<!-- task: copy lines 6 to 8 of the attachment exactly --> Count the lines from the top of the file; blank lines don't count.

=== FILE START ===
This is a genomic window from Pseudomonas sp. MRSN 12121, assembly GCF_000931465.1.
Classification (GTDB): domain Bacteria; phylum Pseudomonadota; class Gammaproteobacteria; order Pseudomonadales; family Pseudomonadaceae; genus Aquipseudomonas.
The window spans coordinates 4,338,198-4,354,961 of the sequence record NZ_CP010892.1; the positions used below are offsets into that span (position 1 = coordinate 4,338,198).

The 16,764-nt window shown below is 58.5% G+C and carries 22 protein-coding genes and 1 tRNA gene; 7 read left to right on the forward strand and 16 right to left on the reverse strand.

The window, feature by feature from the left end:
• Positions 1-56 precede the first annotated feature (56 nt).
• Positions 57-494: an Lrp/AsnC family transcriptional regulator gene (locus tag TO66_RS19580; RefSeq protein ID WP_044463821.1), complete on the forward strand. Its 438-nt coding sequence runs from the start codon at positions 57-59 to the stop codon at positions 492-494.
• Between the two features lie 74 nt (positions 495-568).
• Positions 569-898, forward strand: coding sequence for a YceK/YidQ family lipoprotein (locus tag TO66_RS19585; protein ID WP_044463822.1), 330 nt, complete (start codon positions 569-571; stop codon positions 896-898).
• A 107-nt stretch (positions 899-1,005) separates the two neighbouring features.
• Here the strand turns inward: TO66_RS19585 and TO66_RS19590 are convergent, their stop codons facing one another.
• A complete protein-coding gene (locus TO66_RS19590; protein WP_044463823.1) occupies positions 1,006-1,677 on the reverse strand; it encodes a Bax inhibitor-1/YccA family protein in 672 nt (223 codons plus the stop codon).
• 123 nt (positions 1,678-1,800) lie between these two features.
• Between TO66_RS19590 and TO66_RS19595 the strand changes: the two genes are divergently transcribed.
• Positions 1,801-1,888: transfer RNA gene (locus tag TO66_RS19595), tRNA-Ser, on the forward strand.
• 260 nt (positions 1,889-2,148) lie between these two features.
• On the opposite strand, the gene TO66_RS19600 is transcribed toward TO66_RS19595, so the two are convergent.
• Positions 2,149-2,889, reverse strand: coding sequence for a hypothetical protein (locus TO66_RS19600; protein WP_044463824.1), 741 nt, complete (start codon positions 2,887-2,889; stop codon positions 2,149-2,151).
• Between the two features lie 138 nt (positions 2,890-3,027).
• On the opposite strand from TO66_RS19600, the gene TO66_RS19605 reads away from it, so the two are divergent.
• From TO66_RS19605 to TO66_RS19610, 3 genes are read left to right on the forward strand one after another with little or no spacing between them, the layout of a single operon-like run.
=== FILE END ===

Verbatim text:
• Positions 1-56 precede the first annotated feature (56 nt).
• Positions 57-494: an Lrp/AsnC family transcriptional regulator gene (locus tag TO66_RS19580; RefSeq protein ID WP_044463821.1), complete on the forward strand. Its 438-nt coding sequence runs from the start codon at positions 57-59 to the stop codon at positions 492-494.
• Between the two features lie 74 nt (positions 495-568).